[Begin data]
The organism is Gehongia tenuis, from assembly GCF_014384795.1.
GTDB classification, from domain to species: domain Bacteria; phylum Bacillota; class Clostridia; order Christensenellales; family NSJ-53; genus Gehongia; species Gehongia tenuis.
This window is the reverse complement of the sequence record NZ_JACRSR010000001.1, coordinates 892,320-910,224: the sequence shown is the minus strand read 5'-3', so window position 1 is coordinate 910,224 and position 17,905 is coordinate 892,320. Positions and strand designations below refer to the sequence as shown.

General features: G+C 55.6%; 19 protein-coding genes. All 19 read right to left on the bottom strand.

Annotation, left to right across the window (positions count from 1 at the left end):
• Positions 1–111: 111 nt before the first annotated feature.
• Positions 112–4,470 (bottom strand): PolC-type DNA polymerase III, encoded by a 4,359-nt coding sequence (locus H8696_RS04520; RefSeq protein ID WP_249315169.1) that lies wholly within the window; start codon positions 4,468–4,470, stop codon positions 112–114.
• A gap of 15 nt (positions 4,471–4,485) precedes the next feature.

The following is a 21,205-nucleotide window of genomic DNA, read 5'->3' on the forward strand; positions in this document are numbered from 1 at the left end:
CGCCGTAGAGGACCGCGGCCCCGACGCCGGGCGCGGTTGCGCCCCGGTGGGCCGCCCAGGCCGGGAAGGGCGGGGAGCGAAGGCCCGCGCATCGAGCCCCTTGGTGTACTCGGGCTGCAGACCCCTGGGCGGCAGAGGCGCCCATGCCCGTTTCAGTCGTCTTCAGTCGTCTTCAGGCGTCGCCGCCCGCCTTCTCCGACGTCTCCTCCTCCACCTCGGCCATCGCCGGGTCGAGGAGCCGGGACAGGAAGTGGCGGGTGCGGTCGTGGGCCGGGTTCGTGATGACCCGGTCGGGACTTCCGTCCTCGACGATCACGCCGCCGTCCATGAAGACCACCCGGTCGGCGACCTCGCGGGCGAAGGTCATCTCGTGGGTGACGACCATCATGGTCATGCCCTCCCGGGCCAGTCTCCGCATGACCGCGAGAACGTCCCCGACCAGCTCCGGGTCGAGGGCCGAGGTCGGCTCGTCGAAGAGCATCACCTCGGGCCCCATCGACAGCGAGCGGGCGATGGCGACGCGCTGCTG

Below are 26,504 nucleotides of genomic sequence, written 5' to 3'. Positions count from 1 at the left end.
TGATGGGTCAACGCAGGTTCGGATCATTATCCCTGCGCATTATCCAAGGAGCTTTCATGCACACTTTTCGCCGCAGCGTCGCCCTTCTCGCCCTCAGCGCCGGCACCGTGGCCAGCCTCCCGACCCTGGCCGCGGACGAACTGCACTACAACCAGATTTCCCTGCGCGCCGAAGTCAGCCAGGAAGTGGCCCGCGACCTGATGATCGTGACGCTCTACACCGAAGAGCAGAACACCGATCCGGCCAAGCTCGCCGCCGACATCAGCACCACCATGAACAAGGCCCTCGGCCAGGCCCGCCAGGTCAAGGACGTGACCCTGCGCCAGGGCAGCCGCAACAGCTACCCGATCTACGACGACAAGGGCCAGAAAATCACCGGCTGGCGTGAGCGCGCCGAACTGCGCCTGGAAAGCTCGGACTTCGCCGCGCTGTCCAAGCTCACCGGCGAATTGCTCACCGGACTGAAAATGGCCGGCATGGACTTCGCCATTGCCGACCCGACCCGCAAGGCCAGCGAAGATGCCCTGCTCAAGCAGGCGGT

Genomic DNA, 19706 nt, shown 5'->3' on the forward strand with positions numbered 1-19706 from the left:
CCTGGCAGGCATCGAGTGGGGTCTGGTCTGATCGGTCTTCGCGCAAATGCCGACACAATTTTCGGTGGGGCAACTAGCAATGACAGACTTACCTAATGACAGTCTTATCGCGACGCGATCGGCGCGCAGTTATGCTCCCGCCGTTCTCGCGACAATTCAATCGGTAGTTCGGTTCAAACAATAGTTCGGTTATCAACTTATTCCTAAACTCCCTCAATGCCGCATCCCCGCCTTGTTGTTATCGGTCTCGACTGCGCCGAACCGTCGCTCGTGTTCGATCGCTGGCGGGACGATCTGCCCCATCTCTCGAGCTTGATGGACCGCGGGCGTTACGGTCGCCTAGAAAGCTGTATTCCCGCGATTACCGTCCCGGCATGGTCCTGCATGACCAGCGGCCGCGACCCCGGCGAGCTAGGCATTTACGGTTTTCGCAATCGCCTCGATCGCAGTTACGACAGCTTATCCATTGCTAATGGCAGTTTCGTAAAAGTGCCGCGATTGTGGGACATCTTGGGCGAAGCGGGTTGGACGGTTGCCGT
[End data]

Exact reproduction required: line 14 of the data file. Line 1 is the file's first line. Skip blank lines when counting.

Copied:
CCTGGCAGGCATCGAGTGGGGTCTGGTCTGATCGGTCTTCGCGCAAATGCCGACACAATTTTCGGTGGGGCAACTAGCAATGACAGACTTACCTAATGACAGTCTTATCGCGACGCGATCGGCGCGCAGTTATGCTCCCGCCGTTCTCGCGACAATTCAATCGGTAGTTCGGTTCAAACAATAGTTCGGTTATCAACTTATTCCTAAACTCCCTCAATGCCGCATCCCCGCCTTGTTGTTATCGGTCTCGACTGCGCCGAACCGTCGCTCGTGTTCGATCGCTGGCGGGACGATCTGCCCCATCTCTCGAGCTTGATGGACCGCGGGCGTTACGGTCGCCTAGAAAGCTGTATTCCCGCGATTACCGTCCCGGCATGGTCCTGCATGACCAGCGGCCGCGACCCCGGCGAGCTAGGCATTTACGGTTTTCGCAATCGCCTCGATCGCAGTTACGACAGCTTATCCATTGCTAATGGCAGTTTCGTAAAAGTGCCGCGATTGTGGGACATCTTGGGCGAAGCGGGTTGGACGGTTGCCGT